seem to work here and no pre-Catalina firmware is available for this card.
intremap=nosidas kernel boot parameter not necessary anymore, although it's unclear why.
applespi-driver. (linux/commit/ca9ef3a, linux/commit/899596e, linux/commit/75fc70e, linux/commit/630b3af)
applespidriver for the internal keyboard and trackpad of the MacBookPro13,* and MacBookPro14,* is now included upstream and works out of the box. (linux/commit/038b1a0)
The models with Touch Bar feature an additional USB device, called
Bus 001 Device 002: ID 05ac:8600 Apple, Inc.). It's the interface to the
embedded T1-chip running iOS and providing access to the ambient light sensor,
the FaceTime HD camera, the Touch Bar and Touch ID.
A prerequisite for all devices connected to the iBridge to work is a firmware stored by macOS on the EFI system partition (ESP). For the time being the easiest way to keep this firmware available is to install Linux in addition to macOS and keeping the contents of the original ESP in place.
If the iBridge couldn't be initialized (e.g. because the firmware is
missing), instead of the usual USB device, the following USB device is
Apple Mobile Device [Recovery Mode] (
Bus 001 Device 003: ID 05ac:1281 Apple, Inc.)
usb-devices shows that iBridge exposes four interfaces:
T: Bus=01 Lev=01 Prnt=01 Port=02 Cnt=01 Dev#= 2 Spd=480 MxCh= 0 D: Ver= 2.00 Cls=ef(misc ) Sub=02 Prot=01 MxPS=64 #Cfgs= 3 P: Vendor=05ac ProdID=8600 Rev=01.01 S: Manufacturer=Apple Inc. S: Product=iBridge C: #Ifs= 4 Cfg#= 1 Atr=e0 MxPwr=0mA I: If#= 0 Alt= 0 #EPs= 0 Cls=0e(video) Sub=01 Prot=00 Driver=uvcvideo I: If#= 1 Alt= 0 #EPs= 1 Cls=0e(video) Sub=02 Prot=00 Driver=uvcvideo I: If#= 2 Alt= 0 #EPs= 1 Cls=03(HID ) Sub=01 Prot=01 Driver=usbhid I: If#= 3 Alt= 0 #EPs= 1 Cls=03(HID ) Sub=00 Prot=01 Driver=usbhid
video interfaces could be the FaceTime HD camera and the Touch Bar,
while the two
HID interfaces could be the Touch Bar and the Touch ID button.
Booting macOS as a VM interestingly leads to the following changed output of
T: Bus=01 Lev=01 Prnt=01 Port=02 Cnt=01 Dev#= 2 Spd=480 MxCh= 0 D: Ver= 2.00 Cls=ef(misc ) Sub=02 Prot=01 MxPS=64 #Cfgs= 3 P: Vendor=05ac ProdID=8600 Rev=01.01 S: Manufacturer=Apple Inc. S: Product=iBridge C: #Ifs= 8 Cfg#= 2 Atr=e0 MxPwr=0mA I: If#= 0 Alt= 0 #EPs= 0 Cls=0e(video) Sub=01 Prot=00 Driver=usbfs I: If#= 1 Alt= 0 #EPs= 1 Cls=0e(video) Sub=02 Prot=00 Driver=usbfs I: If#= 2 Alt= 0 #EPs= 1 Cls=03(HID ) Sub=00 Prot=01 Driver=usbfs I: If#= 3 Alt= 0 #EPs= 2 Cls=10() Sub=00 Prot=00 Driver=usbfs I: If#= 4 Alt= 0 #EPs= 0 Cls=02(commc) Sub=0d Prot=00 Driver=usbfs I: If#= 5 Alt= 1 #EPs= 2 Cls=0a(data ) Sub=00 Prot=01 Driver=usbfs I: If#= 6 Alt= 0 #EPs= 1 Cls=03(HID ) Sub=00 Prot=01 Driver=usbfs I: If#= 7 Alt= 0 #EPs= 2 Cls=ff(vend.) Sub=f9 Prot=11 Driver=usbfs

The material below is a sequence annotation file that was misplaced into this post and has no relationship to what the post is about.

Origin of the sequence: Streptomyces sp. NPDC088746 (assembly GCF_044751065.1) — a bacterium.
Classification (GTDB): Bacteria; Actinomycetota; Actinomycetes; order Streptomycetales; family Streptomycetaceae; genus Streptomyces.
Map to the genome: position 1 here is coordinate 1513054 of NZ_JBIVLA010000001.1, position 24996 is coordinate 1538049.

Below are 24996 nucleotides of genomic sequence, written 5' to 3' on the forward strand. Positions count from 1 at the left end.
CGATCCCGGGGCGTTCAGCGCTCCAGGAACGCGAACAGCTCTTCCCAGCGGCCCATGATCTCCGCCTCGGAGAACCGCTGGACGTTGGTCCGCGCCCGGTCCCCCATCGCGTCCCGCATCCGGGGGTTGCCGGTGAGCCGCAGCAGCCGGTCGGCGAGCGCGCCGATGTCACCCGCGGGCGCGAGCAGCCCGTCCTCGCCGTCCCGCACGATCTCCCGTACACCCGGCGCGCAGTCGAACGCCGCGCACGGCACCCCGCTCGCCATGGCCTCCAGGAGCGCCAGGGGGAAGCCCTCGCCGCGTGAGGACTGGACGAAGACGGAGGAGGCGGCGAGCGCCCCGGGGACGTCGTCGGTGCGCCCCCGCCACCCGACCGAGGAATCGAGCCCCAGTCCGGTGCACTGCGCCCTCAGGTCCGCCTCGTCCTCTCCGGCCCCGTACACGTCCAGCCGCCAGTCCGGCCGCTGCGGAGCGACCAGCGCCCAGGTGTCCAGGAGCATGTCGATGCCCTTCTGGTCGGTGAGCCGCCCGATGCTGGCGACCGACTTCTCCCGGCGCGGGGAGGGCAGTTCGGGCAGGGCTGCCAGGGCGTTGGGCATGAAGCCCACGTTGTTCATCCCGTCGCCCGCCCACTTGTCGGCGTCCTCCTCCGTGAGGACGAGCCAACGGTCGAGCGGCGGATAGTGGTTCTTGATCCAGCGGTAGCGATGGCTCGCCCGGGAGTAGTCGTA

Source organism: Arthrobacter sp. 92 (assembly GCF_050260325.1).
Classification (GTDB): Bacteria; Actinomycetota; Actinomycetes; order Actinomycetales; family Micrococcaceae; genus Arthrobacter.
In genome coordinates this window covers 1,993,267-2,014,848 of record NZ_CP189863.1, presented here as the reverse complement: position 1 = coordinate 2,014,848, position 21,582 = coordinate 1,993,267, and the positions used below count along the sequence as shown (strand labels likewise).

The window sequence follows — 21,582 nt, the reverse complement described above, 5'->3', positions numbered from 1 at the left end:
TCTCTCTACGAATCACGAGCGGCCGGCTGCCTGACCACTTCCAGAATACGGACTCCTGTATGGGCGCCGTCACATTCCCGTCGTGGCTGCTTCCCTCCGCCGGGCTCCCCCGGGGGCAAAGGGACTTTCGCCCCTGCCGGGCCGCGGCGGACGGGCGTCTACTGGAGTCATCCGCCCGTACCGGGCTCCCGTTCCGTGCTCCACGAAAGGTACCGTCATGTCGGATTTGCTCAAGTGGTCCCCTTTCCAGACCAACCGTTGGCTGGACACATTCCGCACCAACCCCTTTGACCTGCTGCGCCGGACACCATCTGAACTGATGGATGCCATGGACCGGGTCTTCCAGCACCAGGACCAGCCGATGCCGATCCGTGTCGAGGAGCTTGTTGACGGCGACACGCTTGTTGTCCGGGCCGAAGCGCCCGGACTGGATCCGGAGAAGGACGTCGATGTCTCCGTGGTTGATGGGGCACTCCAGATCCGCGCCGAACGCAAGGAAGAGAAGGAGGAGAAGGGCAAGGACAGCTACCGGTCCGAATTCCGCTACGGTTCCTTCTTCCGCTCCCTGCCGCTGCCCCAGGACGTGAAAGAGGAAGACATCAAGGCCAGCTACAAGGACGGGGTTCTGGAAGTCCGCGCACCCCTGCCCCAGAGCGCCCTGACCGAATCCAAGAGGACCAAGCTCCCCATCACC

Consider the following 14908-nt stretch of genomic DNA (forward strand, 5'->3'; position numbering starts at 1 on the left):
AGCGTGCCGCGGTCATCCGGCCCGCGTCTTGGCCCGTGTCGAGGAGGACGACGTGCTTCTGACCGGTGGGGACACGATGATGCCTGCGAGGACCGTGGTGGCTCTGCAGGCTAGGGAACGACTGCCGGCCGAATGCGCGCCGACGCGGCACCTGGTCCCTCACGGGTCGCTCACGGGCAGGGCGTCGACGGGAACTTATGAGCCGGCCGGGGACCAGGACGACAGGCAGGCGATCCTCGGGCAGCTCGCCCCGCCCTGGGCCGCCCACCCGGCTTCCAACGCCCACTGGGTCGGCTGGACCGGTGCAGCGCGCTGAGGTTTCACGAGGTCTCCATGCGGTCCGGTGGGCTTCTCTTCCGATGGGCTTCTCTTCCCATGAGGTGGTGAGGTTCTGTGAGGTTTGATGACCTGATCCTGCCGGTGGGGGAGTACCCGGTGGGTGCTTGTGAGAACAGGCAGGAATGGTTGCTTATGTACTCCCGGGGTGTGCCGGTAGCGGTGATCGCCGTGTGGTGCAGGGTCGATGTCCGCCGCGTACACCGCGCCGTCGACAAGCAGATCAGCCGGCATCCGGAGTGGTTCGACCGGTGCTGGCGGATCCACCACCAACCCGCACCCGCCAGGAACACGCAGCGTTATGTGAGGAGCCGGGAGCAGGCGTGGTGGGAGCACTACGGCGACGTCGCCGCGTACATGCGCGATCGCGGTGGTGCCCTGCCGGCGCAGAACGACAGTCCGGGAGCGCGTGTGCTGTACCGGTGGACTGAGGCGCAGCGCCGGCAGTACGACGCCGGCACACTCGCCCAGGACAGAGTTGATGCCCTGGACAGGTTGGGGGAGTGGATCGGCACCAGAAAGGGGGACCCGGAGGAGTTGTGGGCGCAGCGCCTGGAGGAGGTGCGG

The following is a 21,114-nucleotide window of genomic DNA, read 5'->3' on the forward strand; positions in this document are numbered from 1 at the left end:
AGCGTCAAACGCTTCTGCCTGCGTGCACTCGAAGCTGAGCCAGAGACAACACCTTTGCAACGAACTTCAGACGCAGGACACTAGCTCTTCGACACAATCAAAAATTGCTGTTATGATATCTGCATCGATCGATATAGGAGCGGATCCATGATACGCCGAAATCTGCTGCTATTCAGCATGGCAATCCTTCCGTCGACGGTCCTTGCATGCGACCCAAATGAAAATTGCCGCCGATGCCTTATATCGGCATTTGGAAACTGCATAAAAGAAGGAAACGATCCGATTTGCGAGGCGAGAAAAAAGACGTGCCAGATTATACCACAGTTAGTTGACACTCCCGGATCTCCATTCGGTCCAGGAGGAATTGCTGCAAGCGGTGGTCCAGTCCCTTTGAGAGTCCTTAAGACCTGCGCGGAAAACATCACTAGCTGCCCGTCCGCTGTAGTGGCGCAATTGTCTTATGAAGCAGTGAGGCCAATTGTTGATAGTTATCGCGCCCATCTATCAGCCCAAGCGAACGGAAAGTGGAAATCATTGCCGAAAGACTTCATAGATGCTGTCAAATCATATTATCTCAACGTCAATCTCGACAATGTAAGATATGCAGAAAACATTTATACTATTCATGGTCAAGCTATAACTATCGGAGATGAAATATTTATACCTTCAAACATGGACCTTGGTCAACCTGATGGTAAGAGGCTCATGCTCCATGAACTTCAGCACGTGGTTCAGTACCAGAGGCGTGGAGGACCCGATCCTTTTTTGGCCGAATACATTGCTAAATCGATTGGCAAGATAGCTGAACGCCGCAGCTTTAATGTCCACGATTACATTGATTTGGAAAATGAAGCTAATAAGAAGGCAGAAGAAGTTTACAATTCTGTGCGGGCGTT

macOS somehow initializes some additional capabilities of the iBridge. Those additional interfaces are likely responsible for Touch Id and the advanced graphical functionality of the Touch Bar. There might also be some kind of interface for iBridge-firmware updates.
Apple introduced an "auto-boot" feature with the MacBook Pro 2016 causing the notebook to be switched on, whenever the screen lid is opened. By modifying a NVRAM variable this can be (luckily) disabled again.
How to do that from macOS as well as enabling the startup chime again is documented e.g. at http://www.idownloadblog.com/2016/10/31/how-to-stop-the-new-macbook-pro-from-automatically-turning-on-when-the-lid-is-open/
To disable auto boot from within Linux, ensure that
efivarfs is mounted and
printf "\x07\x00\x00\x00\x00" > /sys/firmware/efi/efivars/AutoBoot-7c436110-ab2a-4bbb-a880-fe41995c9f82
If you get "No space left on device" errors, it's probably because of
dump-type0-*-variables written by the Linux kernel taking up all space.
Removing them solves the problem:
for i in $(find /sys/firmware/efi/efivars/ -name 'dump-type0*'); do chattr -i $i; rm $i; done
With disabled auto boot the MacBook Pro will show the battery percentage for a brief second as an image on the screen whenever you open the lid or plug in the power cord while the lid is open.
To re-enable auto boot again run:
chattr -i /sys/firmware/efi/efivars/AutoBoot-7c436110-ab2a-4bbb-a880-fe41995c9f82 rm /sys/firmware/efi/efivars/AutoBoot-7c436110-ab2a-4bbb-a880-fe41995c9f82